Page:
The gray fox is economically important and considered a valuable natural resource by biologists and sportsmen alike. Gray fox fur became popular during the late 1970s for fur coats and collars and demand for their fur continues today, to some extent. Most conflicts that occur between people and gray foxes involve depredation on domestic poultry and concerns about diseases, such as rabies. Properly enclosed poultry in a secure pen and house, coupled with good husbandry practices, can prevent depredations. While gray foxes can contract rabies, interactions between people and gray foxes are rare. While the presence of gray foxes in a neighborhood is not cause for concern, people should still stay a respectful distance from gray foxes and all wildlife.
Gray foxes seen during the daytime are not necessarily diseased; they are responding to the presence of outdoor pet food and the concentration of small animals around bird feeders. Foxes are very vocal and people are most likely to hear a fox during the breeding season. Gray fox vocalizations range from mews and coos, to growls and snarls, to barks and screams. Foxes do not howl.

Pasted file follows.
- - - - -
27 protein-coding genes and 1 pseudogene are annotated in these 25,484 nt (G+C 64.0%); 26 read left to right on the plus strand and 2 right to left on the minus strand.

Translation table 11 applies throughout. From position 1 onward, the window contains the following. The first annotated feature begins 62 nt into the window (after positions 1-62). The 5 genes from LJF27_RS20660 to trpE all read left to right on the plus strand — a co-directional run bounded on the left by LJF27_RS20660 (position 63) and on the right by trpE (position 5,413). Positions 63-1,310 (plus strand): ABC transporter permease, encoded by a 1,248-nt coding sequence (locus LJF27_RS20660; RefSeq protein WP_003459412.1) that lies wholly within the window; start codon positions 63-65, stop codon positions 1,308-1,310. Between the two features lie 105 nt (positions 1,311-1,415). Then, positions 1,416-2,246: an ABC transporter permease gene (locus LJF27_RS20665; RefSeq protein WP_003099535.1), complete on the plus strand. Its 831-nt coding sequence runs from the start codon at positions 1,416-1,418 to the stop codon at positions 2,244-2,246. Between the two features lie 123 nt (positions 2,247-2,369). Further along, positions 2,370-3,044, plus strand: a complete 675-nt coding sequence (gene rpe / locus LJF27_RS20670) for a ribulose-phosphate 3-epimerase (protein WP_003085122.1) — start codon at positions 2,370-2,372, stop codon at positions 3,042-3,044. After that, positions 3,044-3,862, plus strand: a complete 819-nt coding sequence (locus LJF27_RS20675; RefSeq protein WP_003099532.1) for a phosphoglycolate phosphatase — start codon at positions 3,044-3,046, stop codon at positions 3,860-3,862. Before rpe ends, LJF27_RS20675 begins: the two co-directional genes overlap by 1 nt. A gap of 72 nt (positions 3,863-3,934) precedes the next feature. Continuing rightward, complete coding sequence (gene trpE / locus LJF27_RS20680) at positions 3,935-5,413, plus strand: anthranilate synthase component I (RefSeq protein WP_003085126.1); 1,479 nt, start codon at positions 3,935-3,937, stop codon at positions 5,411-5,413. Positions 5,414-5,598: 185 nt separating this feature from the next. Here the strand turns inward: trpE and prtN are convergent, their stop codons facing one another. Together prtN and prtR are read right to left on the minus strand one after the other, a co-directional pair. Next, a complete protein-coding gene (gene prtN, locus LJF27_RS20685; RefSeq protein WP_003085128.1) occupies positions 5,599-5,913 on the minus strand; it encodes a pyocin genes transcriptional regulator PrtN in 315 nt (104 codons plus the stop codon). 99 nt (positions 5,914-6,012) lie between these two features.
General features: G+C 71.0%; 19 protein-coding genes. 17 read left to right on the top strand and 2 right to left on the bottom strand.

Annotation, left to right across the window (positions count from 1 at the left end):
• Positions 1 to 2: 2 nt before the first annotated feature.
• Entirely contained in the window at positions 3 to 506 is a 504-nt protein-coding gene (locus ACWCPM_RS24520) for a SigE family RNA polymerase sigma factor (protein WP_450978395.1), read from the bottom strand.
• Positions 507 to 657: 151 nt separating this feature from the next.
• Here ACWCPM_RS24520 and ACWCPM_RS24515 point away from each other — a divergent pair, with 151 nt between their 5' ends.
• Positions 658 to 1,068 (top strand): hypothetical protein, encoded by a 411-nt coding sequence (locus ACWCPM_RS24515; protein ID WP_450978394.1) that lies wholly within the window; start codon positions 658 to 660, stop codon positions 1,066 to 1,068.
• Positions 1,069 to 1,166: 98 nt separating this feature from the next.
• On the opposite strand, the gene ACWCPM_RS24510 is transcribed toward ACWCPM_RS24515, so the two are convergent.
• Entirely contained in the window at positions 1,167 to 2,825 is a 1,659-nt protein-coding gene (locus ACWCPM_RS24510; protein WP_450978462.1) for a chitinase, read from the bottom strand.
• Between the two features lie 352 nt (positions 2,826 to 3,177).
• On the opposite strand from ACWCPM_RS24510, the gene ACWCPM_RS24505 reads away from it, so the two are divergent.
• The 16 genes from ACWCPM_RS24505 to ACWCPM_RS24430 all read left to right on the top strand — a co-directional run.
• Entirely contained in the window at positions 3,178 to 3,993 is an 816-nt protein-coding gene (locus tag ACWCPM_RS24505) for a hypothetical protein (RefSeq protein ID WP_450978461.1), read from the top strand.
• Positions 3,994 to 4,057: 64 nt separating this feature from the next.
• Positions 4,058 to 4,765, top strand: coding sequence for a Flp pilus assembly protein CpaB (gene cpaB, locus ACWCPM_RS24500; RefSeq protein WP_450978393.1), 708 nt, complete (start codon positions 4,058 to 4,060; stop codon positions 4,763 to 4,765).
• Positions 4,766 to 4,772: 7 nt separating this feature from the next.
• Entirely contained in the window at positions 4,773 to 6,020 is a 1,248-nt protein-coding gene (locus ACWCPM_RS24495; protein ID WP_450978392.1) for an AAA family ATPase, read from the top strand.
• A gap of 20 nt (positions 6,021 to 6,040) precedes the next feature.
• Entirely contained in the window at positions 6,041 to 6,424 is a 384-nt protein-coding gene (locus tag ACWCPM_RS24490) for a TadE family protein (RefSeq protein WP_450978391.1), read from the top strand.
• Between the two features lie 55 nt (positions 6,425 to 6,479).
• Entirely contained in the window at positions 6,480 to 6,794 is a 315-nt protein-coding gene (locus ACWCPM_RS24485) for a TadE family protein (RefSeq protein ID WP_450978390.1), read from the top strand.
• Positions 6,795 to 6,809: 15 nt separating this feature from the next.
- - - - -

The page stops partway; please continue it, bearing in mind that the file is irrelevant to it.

Most people are likely to see gray foxes killed by vehicles during the late fall and early winter when young foxes are dispersing from their natal home ranges into new areas and searching for mates.
NCWRC Interaction: How You Can Help
The presence of gray foxes in neighborhoods is not unusual. As with other wildlife, gray foxes are adapting to the changes in habitat that are occurring in North Carolina. They will eat fruit, vegetation, pet food, garbage, and small prey (i.e. squirrels, rabbits, mice, insects).